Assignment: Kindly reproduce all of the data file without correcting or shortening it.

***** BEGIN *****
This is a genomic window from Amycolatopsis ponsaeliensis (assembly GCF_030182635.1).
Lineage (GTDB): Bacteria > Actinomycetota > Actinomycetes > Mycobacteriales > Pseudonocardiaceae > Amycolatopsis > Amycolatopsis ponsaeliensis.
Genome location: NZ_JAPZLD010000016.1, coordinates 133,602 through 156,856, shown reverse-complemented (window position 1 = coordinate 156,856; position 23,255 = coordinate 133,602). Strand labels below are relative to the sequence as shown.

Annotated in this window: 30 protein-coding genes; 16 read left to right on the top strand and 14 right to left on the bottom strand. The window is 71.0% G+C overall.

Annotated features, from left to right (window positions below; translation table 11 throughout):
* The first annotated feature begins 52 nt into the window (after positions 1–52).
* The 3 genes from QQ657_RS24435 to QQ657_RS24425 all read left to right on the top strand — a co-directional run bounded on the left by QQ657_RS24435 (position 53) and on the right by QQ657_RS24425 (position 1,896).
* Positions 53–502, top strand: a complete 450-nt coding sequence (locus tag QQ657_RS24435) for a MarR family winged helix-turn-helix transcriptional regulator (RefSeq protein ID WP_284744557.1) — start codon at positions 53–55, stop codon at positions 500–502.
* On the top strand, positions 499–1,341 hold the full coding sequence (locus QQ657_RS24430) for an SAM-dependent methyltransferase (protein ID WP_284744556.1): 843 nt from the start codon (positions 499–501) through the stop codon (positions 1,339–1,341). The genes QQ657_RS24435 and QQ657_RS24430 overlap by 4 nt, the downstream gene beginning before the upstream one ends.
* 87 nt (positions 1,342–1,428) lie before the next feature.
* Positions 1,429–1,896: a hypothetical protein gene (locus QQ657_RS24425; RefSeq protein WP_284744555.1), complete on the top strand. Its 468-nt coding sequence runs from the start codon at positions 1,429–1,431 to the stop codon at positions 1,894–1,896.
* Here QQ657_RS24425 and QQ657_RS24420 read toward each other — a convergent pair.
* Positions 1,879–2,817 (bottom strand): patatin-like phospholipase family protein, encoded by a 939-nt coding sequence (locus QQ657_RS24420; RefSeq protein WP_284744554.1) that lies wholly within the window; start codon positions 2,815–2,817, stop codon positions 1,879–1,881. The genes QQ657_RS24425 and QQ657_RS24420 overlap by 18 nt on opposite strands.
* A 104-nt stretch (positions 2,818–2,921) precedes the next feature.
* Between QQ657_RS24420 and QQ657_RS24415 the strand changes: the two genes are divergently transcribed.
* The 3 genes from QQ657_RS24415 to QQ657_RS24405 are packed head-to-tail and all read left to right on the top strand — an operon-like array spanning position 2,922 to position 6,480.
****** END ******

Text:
This is a genomic window from Amycolatopsis ponsaeliensis (assembly GCF_030182635.1).
Lineage (GTDB): Bacteria > Actinomycetota > Actinomycetes > Mycobacteriales > Pseudonocardiaceae > Amycolatopsis > Amycolatopsis ponsaeliensis.
Genome location: NZ_JAPZLD010000016.1, coordinates 133,602 through 156,856, shown reverse-complemented (window position 1 = coordinate 156,856; position 23,255 = coordinate 133,602). Strand labels below are relative to the sequence as shown.

Annotated in this window: 30 protein-coding genes; 16 read left to right on the top strand and 14 right to left on the bottom strand. The window is 71.0% G+C overall.

Annotated features, from left to right (window positions below; translation table 11 throughout):
* The first annotated feature begins 52 nt into the window (after positions 1–52).
* The 3 genes from QQ657_RS24435 to QQ657_RS24425 all read left to right on the top strand — a co-directional run bounded on the left by QQ657_RS24435 (position 53) and on the right by QQ657_RS24425 (position 1,896).
* Positions 53–502, top strand: a complete 450-nt coding sequence (locus tag QQ657_RS24435) for a MarR family winged helix-turn-helix transcriptional regulator (RefSeq protein ID WP_284744557.1) — start codon at positions 53–55, stop codon at positions 500–502.
* On the top strand, positions 499–1,341 hold the full coding sequence (locus QQ657_RS24430) for an SAM-dependent methyltransferase (protein ID WP_284744556.1): 843 nt from the start codon (positions 499–501) through the stop codon (positions 1,339–1,341). The genes QQ657_RS24435 and QQ657_RS24430 overlap by 4 nt, the downstream gene beginning before the upstream one ends.
* 87 nt (positions 1,342–1,428) lie before the next feature.
* Positions 1,429–1,896: a hypothetical protein gene (locus QQ657_RS24425; RefSeq protein WP_284744555.1), complete on the top strand. Its 468-nt coding sequence runs from the start codon at positions 1,429–1,431 to the stop codon at positions 1,894–1,896.
* Here QQ657_RS24425 and QQ657_RS24420 read toward each other — a convergent pair.
* Positions 1,879–2,817 (bottom strand): patatin-like phospholipase family protein, encoded by a 939-nt coding sequence (locus QQ657_RS24420; RefSeq protein WP_284744554.1) that lies wholly within the window; start codon positions 2,815–2,817, stop codon positions 1,879–1,881. The genes QQ657_RS24425 and QQ657_RS24420 overlap by 18 nt on opposite strands.
* A 104-nt stretch (positions 2,818–2,921) precedes the next feature.
* Between QQ657_RS24420 and QQ657_RS24415 the strand changes: the two genes are divergently transcribed.
* The 3 genes from QQ657_RS24415 to QQ657_RS24405 are packed head-to-tail and all read left to right on the top strand — an operon-like array spanning position 2,922 to position 6,480.